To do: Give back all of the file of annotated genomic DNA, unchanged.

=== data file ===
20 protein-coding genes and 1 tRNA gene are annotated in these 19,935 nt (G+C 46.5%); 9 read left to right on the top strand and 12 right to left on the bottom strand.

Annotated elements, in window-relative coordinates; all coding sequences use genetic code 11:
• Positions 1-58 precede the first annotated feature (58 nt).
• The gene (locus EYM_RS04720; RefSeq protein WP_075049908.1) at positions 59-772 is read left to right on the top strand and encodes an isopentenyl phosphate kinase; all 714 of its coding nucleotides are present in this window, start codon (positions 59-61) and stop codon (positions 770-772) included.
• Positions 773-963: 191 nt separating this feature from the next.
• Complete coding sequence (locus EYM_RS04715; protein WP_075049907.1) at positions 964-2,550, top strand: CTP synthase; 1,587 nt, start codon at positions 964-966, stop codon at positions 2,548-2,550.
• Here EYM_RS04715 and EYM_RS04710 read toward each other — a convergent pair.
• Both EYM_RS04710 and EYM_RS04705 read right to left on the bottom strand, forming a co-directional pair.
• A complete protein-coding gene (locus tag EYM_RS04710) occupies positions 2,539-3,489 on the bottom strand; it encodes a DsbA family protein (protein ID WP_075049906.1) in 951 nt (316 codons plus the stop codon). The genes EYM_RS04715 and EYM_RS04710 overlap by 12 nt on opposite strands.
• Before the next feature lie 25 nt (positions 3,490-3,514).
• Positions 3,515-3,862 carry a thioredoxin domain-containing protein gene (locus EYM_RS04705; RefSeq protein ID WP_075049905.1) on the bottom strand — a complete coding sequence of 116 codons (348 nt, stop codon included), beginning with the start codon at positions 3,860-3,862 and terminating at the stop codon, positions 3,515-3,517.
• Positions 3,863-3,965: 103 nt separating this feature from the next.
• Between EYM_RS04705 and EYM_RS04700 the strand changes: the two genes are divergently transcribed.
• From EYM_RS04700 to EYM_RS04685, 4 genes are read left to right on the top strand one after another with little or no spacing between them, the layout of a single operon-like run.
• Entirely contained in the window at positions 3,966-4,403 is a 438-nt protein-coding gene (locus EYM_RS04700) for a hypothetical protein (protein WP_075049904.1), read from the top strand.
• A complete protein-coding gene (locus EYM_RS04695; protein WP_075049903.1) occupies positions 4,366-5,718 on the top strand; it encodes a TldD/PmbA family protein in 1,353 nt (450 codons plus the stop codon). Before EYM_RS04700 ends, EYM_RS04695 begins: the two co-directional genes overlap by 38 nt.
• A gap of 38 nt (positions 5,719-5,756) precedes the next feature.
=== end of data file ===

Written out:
20 protein-coding genes and 1 tRNA gene are annotated in these 19,935 nt (G+C 46.5%); 9 read left to right on the top strand and 12 right to left on the bottom strand.

Annotated elements, in window-relative coordinates; all coding sequences use genetic code 11:
• Positions 1-58 precede the first annotated feature (58 nt).
• The gene (locus EYM_RS04720; RefSeq protein WP_075049908.1) at positions 59-772 is read left to right on the top strand and encodes an isopentenyl phosphate kinase; all 714 of its coding nucleotides are present in this window, start codon (positions 59-61) and stop codon (positions 770-772) included.
• Positions 773-963: 191 nt separating this feature from the next.
• Complete coding sequence (locus EYM_RS04715; protein WP_075049907.1) at positions 964-2,550, top strand: CTP synthase; 1,587 nt, start codon at positions 964-966, stop codon at positions 2,548-2,550.
• Here EYM_RS04715 and EYM_RS04710 read toward each other — a convergent pair.
• Both EYM_RS04710 and EYM_RS04705 read right to left on the bottom strand, forming a co-directional pair.
• A complete protein-coding gene (locus tag EYM_RS04710) occupies positions 2,539-3,489 on the bottom strand; it encodes a DsbA family protein (protein ID WP_075049906.1) in 951 nt (316 codons plus the stop codon). The genes EYM_RS04715 and EYM_RS04710 overlap by 12 nt on opposite strands.
• Before the next feature lie 25 nt (positions 3,490-3,514).
• Positions 3,515-3,862 carry a thioredoxin domain-containing protein gene (locus EYM_RS04705; RefSeq protein ID WP_075049905.1) on the bottom strand — a complete coding sequence of 116 codons (348 nt, stop codon included), beginning with the start codon at positions 3,860-3,862 and terminating at the stop codon, positions 3,515-3,517.
• Positions 3,863-3,965: 103 nt separating this feature from the next.
• Between EYM_RS04705 and EYM_RS04700 the strand changes: the two genes are divergently transcribed.
• From EYM_RS04700 to EYM_RS04685, 4 genes are read left to right on the top strand one after another with little or no spacing between them, the layout of a single operon-like run.
• Entirely contained in the window at positions 3,966-4,403 is a 438-nt protein-coding gene (locus EYM_RS04700) for a hypothetical protein (protein WP_075049904.1), read from the top strand.
• A complete protein-coding gene (locus EYM_RS04695; protein WP_075049903.1) occupies positions 4,366-5,718 on the top strand; it encodes a TldD/PmbA family protein in 1,353 nt (450 codons plus the stop codon). Before EYM_RS04700 ends, EYM_RS04695 begins: the two co-directional genes overlap by 38 nt.
• A gap of 38 nt (positions 5,719-5,756) precedes the next feature.